Videos of Disaster Management

Challenges for Future

Disasters have a deleterious effect on the population, and economy. It is estimated that between 1980 and 1984, about 800 disasters affected the lives of about 400 million people in the world. However, between 2000 and 2004, about 1300 disasters affected the lives of about 1.4 billion people, thereby reflecting both an increase in the number of disasters and in the number of people affected during the past few decades. According to the Bureau of Crisis Prevention and Recovery (BCPR) of the United Nations Development Program (UNDP), some 75% of the world’s people live in areas that have been affected at least once by an earthquake, a tropical cyclone, flooding or drought between 1980 and 2000. In 2008, more than 300 disasters resulted in the loss of 235,000 lives; and affected the lives of more than 200 million people; these disasters caused economic losses and damage worth US $181 billion. Most devastating among the disasters in 2008 were the earthquake which hit China in May 2008 and the cyclone Nargis which hit Myanmar, also in May 2008”.
The absence of early warning systems for the Asian Tsunami contributed significantly to the calamitous scale of loss of lives and livelihoods. In Japan earthquakes are regular. Tsunamis too are fairly regular, infact the word Tsunami is of Japanese origin – meaning a harbour wave. The term Tsunami was coined by fisherfolk on returning from a fishing trip on the high seas but noticed that the harbour had been smashed by waves, which they obviously did not notice while out at sea. These fishermen, it is said, coined the term Tsunami. In Japan the death toll from the March 2011 mega earthquake was comparatively lesser because the Japanese are familiar with Dos and Don’ts thanks to the regular mock drills they practice. The Japanese Media is proactive in broadcasting both mock drills and early warning bulletins. Their sophisticated forecasting means administrative mechanisms were in place to call for evacuation, and Dos and Don’ts were well rehearsed. Nevertheless 20,352 people died in the Sendai Tohuko Mega Earthquake and tsunami in March 2011 (according to the USGS). These deaths occurred in places where early warning came too late, or on account of a few ships that was caught in swirling waters of the Tsunami.  Another train could not be stopped in time for want of last mile communication. The efficacy of early warning lies entirely on communication. The frail infirm, elderly, physically and mentally challenged people and children and indigenous people are the most vulnerable of social groups. People below the poverty line and people dependent on weather vagaries for livelihood and food security are also very vulnerable to natural calamities and their impacts: disasters.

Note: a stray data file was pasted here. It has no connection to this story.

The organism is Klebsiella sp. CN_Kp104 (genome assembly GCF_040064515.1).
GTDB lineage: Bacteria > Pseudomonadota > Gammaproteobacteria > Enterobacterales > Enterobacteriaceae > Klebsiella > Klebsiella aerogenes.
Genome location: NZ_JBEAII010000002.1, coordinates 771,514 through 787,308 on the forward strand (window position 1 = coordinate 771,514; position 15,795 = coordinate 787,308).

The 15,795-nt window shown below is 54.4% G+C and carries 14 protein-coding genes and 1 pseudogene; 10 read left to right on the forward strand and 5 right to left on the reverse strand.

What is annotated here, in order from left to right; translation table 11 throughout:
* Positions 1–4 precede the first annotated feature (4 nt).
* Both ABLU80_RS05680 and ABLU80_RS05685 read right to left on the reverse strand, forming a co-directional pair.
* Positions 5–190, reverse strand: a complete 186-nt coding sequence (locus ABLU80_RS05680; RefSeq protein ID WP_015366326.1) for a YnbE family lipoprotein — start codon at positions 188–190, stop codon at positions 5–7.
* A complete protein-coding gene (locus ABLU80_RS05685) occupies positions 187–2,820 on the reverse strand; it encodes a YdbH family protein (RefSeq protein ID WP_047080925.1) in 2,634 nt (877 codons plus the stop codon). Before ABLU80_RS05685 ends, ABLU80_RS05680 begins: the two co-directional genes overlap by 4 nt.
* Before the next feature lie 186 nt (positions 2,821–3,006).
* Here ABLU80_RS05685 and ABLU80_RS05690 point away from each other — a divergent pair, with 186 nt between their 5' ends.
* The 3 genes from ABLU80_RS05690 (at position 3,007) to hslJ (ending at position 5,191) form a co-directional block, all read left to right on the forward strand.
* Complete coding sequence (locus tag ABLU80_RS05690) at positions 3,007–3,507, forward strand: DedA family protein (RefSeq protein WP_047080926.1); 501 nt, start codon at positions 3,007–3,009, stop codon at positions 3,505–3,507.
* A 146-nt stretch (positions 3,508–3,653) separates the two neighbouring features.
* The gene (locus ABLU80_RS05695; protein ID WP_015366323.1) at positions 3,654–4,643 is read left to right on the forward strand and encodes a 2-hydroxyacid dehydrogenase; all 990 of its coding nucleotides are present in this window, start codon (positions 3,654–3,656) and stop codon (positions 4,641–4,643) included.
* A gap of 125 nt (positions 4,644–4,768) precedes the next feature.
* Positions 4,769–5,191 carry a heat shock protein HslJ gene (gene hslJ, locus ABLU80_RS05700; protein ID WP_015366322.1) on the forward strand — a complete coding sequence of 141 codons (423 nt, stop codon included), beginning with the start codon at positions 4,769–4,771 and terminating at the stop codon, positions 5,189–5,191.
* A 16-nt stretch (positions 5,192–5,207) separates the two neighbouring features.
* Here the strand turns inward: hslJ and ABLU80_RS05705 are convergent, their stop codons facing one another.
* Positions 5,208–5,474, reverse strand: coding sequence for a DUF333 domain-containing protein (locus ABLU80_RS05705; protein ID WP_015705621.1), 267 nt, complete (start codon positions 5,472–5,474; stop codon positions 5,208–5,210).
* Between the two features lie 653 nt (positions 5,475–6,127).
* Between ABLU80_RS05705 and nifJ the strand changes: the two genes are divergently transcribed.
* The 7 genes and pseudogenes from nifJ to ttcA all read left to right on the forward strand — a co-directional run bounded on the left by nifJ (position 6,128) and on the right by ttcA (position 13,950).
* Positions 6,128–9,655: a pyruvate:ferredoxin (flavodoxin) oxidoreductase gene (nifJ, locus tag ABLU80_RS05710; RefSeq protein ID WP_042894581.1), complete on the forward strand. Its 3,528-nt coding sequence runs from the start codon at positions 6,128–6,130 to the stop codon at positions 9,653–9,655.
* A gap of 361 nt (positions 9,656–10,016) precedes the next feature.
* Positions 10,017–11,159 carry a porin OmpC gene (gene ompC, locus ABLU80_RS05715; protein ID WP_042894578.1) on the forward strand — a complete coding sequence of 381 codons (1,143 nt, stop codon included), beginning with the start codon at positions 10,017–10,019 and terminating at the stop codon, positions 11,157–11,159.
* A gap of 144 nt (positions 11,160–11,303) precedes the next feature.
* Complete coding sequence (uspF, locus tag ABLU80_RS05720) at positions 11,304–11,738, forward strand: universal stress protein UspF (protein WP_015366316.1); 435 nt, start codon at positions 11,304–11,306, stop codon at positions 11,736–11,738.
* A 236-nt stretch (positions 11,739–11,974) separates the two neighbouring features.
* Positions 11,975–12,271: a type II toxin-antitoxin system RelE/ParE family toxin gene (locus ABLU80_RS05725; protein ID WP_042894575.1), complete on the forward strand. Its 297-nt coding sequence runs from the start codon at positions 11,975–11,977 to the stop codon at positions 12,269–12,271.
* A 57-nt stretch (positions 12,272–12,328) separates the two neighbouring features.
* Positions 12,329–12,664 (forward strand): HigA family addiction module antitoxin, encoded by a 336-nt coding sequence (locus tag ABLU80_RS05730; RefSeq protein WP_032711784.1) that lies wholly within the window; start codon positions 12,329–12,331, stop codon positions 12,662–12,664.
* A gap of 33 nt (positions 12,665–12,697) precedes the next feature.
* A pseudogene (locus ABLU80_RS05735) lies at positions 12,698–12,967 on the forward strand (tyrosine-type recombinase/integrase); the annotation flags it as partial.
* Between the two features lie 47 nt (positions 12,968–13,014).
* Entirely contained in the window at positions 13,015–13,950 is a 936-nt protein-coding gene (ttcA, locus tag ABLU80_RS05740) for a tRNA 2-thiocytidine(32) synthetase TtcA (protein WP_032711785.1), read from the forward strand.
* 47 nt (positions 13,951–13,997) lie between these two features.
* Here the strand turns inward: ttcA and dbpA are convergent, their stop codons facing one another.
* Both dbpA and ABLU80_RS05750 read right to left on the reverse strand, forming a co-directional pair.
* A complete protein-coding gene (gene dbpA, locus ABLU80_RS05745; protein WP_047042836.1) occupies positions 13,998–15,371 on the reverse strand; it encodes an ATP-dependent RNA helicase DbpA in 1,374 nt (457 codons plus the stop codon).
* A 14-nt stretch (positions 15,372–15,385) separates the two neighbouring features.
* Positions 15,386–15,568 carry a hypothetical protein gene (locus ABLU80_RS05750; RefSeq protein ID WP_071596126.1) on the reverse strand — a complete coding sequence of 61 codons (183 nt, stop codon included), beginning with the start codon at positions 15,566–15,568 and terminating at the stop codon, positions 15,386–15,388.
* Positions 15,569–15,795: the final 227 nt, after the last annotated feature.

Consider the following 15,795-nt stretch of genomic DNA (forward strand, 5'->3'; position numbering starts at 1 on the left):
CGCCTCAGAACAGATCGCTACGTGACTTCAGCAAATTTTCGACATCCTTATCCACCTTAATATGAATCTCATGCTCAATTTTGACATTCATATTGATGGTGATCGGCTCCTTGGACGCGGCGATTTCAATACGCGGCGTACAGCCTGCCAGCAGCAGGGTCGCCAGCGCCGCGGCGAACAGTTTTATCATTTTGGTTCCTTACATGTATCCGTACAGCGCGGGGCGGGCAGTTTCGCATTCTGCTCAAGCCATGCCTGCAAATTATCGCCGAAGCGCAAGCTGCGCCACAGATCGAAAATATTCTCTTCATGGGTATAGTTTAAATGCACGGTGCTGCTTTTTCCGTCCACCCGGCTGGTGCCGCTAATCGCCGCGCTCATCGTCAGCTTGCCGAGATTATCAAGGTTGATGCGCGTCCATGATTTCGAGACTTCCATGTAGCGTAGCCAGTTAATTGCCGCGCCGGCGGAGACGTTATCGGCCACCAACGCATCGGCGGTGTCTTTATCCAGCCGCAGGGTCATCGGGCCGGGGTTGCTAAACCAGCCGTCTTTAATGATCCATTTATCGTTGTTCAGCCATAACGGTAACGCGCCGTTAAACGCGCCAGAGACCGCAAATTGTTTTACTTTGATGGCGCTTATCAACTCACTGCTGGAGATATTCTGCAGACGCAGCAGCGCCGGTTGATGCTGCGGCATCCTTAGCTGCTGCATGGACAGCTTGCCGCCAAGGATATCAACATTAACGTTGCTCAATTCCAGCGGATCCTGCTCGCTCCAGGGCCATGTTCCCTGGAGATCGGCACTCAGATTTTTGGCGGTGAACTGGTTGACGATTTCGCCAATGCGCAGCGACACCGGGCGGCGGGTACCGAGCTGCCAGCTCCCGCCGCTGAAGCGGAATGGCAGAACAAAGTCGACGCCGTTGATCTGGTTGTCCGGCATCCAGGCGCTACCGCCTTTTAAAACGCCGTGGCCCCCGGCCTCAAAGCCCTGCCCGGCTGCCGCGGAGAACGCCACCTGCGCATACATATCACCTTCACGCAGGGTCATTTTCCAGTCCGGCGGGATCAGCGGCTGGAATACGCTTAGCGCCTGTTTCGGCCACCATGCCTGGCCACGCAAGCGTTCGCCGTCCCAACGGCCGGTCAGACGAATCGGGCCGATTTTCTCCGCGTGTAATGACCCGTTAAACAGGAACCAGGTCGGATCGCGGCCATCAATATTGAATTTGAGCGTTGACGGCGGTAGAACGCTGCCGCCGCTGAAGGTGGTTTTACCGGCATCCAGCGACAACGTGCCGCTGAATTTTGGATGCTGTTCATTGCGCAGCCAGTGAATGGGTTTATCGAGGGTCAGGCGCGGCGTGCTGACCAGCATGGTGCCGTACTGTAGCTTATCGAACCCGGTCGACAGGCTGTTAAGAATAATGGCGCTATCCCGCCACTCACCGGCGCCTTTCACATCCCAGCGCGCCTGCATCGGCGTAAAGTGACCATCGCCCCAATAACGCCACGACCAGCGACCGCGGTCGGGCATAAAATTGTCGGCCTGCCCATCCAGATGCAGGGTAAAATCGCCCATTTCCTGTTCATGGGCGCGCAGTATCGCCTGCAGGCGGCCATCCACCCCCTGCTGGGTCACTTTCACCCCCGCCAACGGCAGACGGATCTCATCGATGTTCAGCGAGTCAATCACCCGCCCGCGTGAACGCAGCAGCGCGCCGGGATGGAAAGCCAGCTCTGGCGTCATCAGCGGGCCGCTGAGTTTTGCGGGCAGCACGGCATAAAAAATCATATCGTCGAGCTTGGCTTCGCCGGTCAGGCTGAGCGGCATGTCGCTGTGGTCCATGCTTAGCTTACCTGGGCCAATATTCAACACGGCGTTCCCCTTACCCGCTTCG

Disasters and their management

image courtesy UNISDR
India itself has seen many calamities:

  • The Latur Earthquake of September 30th 1993 (7,928 people died 30,000 injured),
  • The Pneumonic Plague in Surat in 1994,
  • 1996 cyclone in Andhra Pradesh left 1,000 people dead, 5,80,000 houses destroyed, Rs. 20.26 billion estimated damage.
  • The Jabalpur Earthquake of 1997,
  • The Orissa Super Cyclone in 1999, Over 10,000 deaths, 2.5 million heads of livestock and 90 million trees
  • The Bhuj Earthquake of 2001 left 13,805 deaths 6.3 million people affected
  • The Asian Tsunami 10,749 deaths 5,640 persons missing, 2.79 million people affected, 11,827 hectares of crops damaged, 300,000 fisher folk lost their livelihood.
  • The Kashmir earthquake of 2005: 1400 deaths in Kashmir (86,000 deaths in total) in Indian Administered Kashmir
  • The Kosi floods of August 2008 left 527 deaths, 19,323 livestock perished, 2,23,000 houses damaged, 3.3 million persons affected
  • Flash floods in North Karnataka in October 2009 left 300 people dead in Andhra Pradesh, Karnataka, Orissa, Kerala, Delhi, Maharashtra

They all taught us that natural calamities can cause widespread disasters in vulnerable populations if they lack resilience… if they lack resources or Plan B to restart their lives. India is no stranger to man-made disasters either. We have had:

  1. The Bhopal Gas Tragedy,
  2. The pogrom following the assassination of Prime Minister Indira Gandhi,
  3. The Venus Circus Fire,
  4. Kerala Boat tragedy,
  5. Communal flare up in Orissa,
  6. Gangaram Building collapse,
  7. Train accidents,
  8. Hijacks,
  9. The Air India Kanishka Bombing,
  10. The IC 814 hijacking